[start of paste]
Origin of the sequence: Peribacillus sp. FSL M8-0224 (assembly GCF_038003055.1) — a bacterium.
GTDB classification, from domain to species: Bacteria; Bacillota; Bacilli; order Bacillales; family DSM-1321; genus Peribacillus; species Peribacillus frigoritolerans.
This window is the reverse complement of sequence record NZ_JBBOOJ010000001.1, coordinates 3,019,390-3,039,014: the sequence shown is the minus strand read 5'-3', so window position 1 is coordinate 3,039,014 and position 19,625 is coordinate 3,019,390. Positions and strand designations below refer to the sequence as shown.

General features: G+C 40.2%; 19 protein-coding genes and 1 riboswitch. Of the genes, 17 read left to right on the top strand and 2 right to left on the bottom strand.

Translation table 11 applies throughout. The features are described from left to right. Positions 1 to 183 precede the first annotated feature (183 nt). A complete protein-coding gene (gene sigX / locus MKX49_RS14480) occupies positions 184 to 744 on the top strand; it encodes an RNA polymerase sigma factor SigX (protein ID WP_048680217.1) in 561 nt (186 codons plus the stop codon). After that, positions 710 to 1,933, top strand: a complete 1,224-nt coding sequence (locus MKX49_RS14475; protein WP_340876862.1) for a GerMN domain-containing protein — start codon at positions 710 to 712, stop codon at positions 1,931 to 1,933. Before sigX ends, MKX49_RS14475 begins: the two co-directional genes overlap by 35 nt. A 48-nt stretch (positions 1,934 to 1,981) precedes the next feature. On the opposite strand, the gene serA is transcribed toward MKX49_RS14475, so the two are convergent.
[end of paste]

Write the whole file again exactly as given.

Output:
Origin of the sequence: Peribacillus sp. FSL M8-0224 (assembly GCF_038003055.1) — a bacterium.
GTDB classification, from domain to species: Bacteria; Bacillota; Bacilli; order Bacillales; family DSM-1321; genus Peribacillus; species Peribacillus frigoritolerans.
This window is the reverse complement of sequence record NZ_JBBOOJ010000001.1, coordinates 3,019,390-3,039,014: the sequence shown is the minus strand read 5'-3', so window position 1 is coordinate 3,039,014 and position 19,625 is coordinate 3,019,390. Positions and strand designations below refer to the sequence as shown.

General features: G+C 40.2%; 19 protein-coding genes and 1 riboswitch. Of the genes, 17 read left to right on the top strand and 2 right to left on the bottom strand.

Translation table 11 applies throughout. The features are described from left to right. Positions 1 to 183 precede the first annotated feature (183 nt). A complete protein-coding gene (gene sigX / locus MKX49_RS14480) occupies positions 184 to 744 on the top strand; it encodes an RNA polymerase sigma factor SigX (protein ID WP_048680217.1) in 561 nt (186 codons plus the stop codon). After that, positions 710 to 1,933, top strand: a complete 1,224-nt coding sequence (locus MKX49_RS14475; protein WP_340876862.1) for a GerMN domain-containing protein — start codon at positions 710 to 712, stop codon at positions 1,931 to 1,933. Before sigX ends, MKX49_RS14475 begins: the two co-directional genes overlap by 35 nt. A 48-nt stretch (positions 1,934 to 1,981) precedes the next feature. On the opposite strand, the gene serA is transcribed toward MKX49_RS14475, so the two are convergent.